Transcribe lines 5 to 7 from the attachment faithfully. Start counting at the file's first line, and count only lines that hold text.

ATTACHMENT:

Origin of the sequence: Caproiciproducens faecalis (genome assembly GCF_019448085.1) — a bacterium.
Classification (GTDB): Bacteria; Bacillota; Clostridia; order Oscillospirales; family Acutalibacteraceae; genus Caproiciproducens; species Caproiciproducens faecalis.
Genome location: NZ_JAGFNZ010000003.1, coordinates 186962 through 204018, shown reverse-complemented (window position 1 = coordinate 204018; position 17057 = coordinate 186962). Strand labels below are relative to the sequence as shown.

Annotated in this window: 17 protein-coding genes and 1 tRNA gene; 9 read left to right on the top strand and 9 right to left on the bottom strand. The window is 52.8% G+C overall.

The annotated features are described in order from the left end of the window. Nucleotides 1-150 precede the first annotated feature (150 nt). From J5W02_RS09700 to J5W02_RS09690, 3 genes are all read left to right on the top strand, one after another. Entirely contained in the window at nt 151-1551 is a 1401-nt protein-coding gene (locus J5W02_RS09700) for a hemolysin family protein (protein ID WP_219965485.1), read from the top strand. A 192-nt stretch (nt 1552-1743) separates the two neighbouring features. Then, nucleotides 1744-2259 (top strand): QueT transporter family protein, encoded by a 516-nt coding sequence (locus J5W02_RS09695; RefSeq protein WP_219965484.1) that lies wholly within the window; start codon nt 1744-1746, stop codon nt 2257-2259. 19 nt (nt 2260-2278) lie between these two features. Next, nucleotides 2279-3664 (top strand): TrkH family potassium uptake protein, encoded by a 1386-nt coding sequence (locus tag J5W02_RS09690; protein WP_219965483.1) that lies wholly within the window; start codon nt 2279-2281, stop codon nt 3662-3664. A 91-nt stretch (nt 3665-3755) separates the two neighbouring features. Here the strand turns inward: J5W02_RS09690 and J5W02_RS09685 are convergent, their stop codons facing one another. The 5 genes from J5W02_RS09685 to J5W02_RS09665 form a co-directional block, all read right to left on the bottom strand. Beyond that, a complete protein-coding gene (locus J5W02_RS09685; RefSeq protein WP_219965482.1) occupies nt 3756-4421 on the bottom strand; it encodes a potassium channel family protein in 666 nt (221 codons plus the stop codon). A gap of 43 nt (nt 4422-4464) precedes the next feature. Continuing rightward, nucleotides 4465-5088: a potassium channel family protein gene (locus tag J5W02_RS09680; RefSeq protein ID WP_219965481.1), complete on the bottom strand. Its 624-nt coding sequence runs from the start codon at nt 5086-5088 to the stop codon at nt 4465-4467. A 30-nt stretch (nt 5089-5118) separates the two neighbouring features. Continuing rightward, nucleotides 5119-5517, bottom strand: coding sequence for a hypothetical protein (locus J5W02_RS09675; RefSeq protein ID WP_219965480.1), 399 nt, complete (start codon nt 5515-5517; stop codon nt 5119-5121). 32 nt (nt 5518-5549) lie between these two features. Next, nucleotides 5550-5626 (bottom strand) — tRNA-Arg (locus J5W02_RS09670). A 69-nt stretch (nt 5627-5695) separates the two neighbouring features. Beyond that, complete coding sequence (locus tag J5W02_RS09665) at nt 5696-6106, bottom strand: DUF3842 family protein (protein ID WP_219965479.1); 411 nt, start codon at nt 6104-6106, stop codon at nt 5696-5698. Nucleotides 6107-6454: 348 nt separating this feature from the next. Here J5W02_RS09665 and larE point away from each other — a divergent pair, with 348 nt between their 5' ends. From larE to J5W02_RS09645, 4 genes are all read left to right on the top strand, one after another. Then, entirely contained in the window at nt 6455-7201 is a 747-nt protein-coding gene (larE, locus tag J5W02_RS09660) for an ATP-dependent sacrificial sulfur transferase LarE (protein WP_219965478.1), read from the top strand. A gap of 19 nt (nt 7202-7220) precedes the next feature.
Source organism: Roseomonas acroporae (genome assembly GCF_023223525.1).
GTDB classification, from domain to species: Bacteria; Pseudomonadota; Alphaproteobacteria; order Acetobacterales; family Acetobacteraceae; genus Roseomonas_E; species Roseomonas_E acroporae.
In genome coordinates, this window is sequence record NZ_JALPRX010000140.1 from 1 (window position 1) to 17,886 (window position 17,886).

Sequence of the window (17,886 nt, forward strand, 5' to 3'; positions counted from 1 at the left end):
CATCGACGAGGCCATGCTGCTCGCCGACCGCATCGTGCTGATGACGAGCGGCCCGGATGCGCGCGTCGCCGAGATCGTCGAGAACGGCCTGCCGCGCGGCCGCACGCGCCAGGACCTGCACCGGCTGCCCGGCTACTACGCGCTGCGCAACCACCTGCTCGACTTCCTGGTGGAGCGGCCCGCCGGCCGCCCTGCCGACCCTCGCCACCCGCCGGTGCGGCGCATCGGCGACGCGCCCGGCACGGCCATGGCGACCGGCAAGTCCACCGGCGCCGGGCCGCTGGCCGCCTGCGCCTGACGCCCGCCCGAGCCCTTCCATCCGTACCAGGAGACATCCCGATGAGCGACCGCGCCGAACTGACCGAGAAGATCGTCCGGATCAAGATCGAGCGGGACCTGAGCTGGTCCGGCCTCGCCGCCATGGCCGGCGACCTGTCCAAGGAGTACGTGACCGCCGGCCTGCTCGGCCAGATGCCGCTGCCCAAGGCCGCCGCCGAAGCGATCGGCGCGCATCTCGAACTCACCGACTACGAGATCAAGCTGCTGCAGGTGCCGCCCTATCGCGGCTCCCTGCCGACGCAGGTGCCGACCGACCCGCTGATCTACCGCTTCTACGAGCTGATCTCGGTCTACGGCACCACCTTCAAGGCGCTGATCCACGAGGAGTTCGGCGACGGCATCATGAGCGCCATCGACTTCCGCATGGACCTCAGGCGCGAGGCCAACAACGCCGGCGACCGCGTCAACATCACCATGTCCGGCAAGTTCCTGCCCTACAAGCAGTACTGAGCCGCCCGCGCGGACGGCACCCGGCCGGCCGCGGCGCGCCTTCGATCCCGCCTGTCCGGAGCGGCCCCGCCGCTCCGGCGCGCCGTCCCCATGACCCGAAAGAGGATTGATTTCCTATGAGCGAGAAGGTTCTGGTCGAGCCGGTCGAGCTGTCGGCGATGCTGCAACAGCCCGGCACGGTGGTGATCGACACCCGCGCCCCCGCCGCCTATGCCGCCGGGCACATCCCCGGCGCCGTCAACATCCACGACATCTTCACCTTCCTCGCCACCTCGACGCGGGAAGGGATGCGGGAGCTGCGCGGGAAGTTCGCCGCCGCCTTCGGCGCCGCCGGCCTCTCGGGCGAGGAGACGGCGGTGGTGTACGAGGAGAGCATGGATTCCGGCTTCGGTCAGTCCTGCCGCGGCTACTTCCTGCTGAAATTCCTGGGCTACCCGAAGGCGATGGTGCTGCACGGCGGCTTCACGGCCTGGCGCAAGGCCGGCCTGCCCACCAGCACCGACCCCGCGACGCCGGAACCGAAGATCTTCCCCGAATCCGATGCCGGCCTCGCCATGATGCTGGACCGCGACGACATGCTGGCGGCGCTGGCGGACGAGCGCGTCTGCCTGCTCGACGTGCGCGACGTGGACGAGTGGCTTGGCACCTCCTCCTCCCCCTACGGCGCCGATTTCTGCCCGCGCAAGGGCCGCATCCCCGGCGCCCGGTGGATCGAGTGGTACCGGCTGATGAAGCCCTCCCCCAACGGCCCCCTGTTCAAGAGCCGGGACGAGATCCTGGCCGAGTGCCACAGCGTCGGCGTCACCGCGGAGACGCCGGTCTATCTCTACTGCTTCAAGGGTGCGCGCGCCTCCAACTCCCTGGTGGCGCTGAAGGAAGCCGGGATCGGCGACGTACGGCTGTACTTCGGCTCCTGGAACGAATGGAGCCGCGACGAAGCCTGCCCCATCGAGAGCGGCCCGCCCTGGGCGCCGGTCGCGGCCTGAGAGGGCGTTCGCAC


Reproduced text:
The annotated features are described in order from the left end of the window. Nucleotides 1-150 precede the first annotated feature (150 nt). From J5W02_RS09700 to J5W02_RS09690, 3 genes are all read left to right on the top strand, one after another. Entirely contained in the window at nt 151-1551 is a 1401-nt protein-coding gene (locus J5W02_RS09700) for a hemolysin family protein (protein ID WP_219965485.1), read from the top strand. A 192-nt stretch (nt 1552-1743) separates the two neighbouring features. Then, nucleotides 1744-2259 (top strand): QueT transporter family protein, encoded by a 516-nt coding sequence (locus J5W02_RS09695; RefSeq protein WP_219965484.1) that lies wholly within the window; start codon nt 1744-1746, stop codon nt 2257-2259. 19 nt (nt 2260-2278) lie between these two features. Next, nucleotides 2279-3664 (top strand): TrkH family potassium uptake protein, encoded by a 1386-nt coding sequence (locus tag J5W02_RS09690; protein WP_219965483.1) that lies wholly within the window; start codon nt 2279-2281, stop codon nt 3662-3664. A 91-nt stretch (nt 3665-3755) separates the two neighbouring features. Here the strand turns inward: J5W02_RS09690 and J5W02_RS09685 are convergent, their stop codons facing one another. The 5 genes from J5W02_RS09685 to J5W02_RS09665 form a co-directional block, all read right to left on the bottom strand. Beyond that, a complete protein-coding gene (locus J5W02_RS09685; RefSeq protein WP_219965482.1) occupies nt 3756-4421 on the bottom strand; it encodes a potassium channel family protein in 666 nt (221 codons plus the stop codon). A gap of 43 nt (nt 4422-4464) precedes the next feature. Continuing rightward, nucleotides 4465-5088: a potassium channel family protein gene (locus tag J5W02_RS09680; RefSeq protein ID WP_219965481.1), complete on the bottom strand. Its 624-nt coding sequence runs from the start codon at nt 5086-5088 to the stop codon at nt 4465-4467. A 30-nt stretch (nt 5089-5118) separates the two neighbouring features. Continuing rightward, nucleotides 5119-5517, bottom strand: coding sequence for a hypothetical protein (locus J5W02_RS09675; RefSeq protein ID WP_219965480.1), 399 nt, complete (start codon nt 5515-5517; stop codon nt 5119-5121). 32 nt (nt 5518-5549) lie between these two features. Next, nucleotides 5550-5626 (bottom strand) — tRNA-Arg (locus J5W02_RS09670). A 69-nt stretch (nt 5627-5695) separates the two neighbouring features. Beyond that, complete coding sequence (locus tag J5W02_RS09665) at nt 5696-6106, bottom strand: DUF3842 family protein (protein ID WP_219965479.1); 411 nt, start codon at nt 6104-6106, stop codon at nt 5696-5698. Nucleotides 6107-6454: 348 nt separating this feature from the next. Here J5W02_RS09665 and larE point away from each other — a divergent pair, with 348 nt between their 5' ends. From larE to J5W02_RS09645, 4 genes are all read left to right on the top strand, one after another. Then, entirely contained in the window at nt 6455-7201 is a 747-nt protein-coding gene (larE, locus tag J5W02_RS09660) for an ATP-dependent sacrificial sulfur transferase LarE (protein WP_219965478.1), read from the top strand. A gap of 19 nt (nt 7202-7220) precedes the next feature.
Source organism: Roseomonas acroporae (genome assembly GCF_023223525.1).
GTDB classification, from domain to species: Bacteria; Pseudomonadota; Alphaproteobacteria; order Acetobacterales; family Acetobacteraceae; genus Roseomonas_E; species Roseomonas_E acroporae.